Abstract: MATH/CHEM/COMP 2002, Dubrovnik, June 24-29, 2002



Estuarine sediments from boreal region - an indication of weathering


Stanislav Franciskovic-Bilinski1, Halka Bilinski1, Darko Tibljas2,

Darko Hanzel3, and Alenka Mertelj3

1Department of Physical Chemistry, Rudjer Boskovic Institute, POB 180, HR-10002 Zagreb, Croatia


2Division of Mineralogy and Petrology, Department of Geology, Faculty of Sciences, University of Zagreb, Horvatovac bb, 10000 Zagreb, Croatia


3Jozef Stefan Institute, Jamova 39, SI-1001 Ljubljana, Slovenia


Sediments from Öre estuary (North Sweden) were studied in details to characterize weathering products of silicate rocks. This estuary was chosen as a model for other anropogenically unpolluted estuaries in boreal region, in which both physical and chemical weathering products could be observed. The primary rocks are composed mostly of granite and granodiorite. Chemical analysis was performed by XRF method. Organic matter was characterized as total carbon, hydrogen and nitrogen. IR spectra were not particularly useful, due to the presence of different minerals, but have confirmed the presence of organic matter. Thermal behavior was studied using TG and DTA techniques. Mineralogical composition was studied by XRD method. The minerals found were quartz, alkaline feldspars, plagioclases, biotite, chlorite and hornblenda. In silt and clay fraction < 32 μm some weathering products were detected such as montmorillonite-15A, hematite and Al(OH)3 in trace quantities.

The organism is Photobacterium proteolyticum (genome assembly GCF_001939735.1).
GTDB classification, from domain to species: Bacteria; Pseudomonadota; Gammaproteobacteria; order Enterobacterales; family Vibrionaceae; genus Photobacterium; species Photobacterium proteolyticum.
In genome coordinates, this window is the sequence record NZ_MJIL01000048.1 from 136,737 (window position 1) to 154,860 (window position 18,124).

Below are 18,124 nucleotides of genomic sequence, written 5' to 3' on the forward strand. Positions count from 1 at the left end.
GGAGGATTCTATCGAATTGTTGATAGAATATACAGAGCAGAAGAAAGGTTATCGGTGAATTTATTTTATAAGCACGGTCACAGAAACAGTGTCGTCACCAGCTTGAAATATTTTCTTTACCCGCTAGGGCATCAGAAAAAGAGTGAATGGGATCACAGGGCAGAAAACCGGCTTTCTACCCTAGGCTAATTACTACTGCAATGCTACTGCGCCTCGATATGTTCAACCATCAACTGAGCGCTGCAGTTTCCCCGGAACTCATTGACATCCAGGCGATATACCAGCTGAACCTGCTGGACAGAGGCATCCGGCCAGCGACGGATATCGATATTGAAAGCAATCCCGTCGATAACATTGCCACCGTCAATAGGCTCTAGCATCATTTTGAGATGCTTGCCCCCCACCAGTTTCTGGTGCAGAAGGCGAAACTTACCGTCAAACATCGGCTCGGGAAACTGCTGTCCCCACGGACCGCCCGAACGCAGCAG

Since iron is substantially present in sediments and most of trace elements are in very good correlation with iron, additional characterization of iron compounds was performed by 57Fe Mössbauer spectroscopy. Measured at room temperature, Mössbauer spectra do not display magnetic ordering. In only one sample, closest to the river mouth, better fit was obtained adding one sextet pattern, but it was of minor significance.

Spectra were fitted with three to four doublets, showing different isomer shifts (δ) and quadrupole parameters (Δ). Relative amounts of Fe(II) and of Fe(III) was determined in each sample. However, it was not possible to distinguish Fe(II) from biotite and chlorite, as they have similar parameters. Fe(II) was not observed in M1 site.

It was observed that the amount of Fe(III) increases with the distance from the river mouth. It can be retained in the silicate sites or precipitated as amorphous iron oxide, what could not be distinguished.
Mössbauer spectroscopy indicates that studied sediments are mostly formed from metamorphic rocks on the basis of the presence of altered biotite and chlorite.

The results of this work prove that weathering can be studied in sediments and that some of the reactions are connected with consumption of CO2 from atmosphere.


Greater part of this work is from M.Sc. Thesis of S. Franciskovic-Bilinski, University of Zagreb (2001).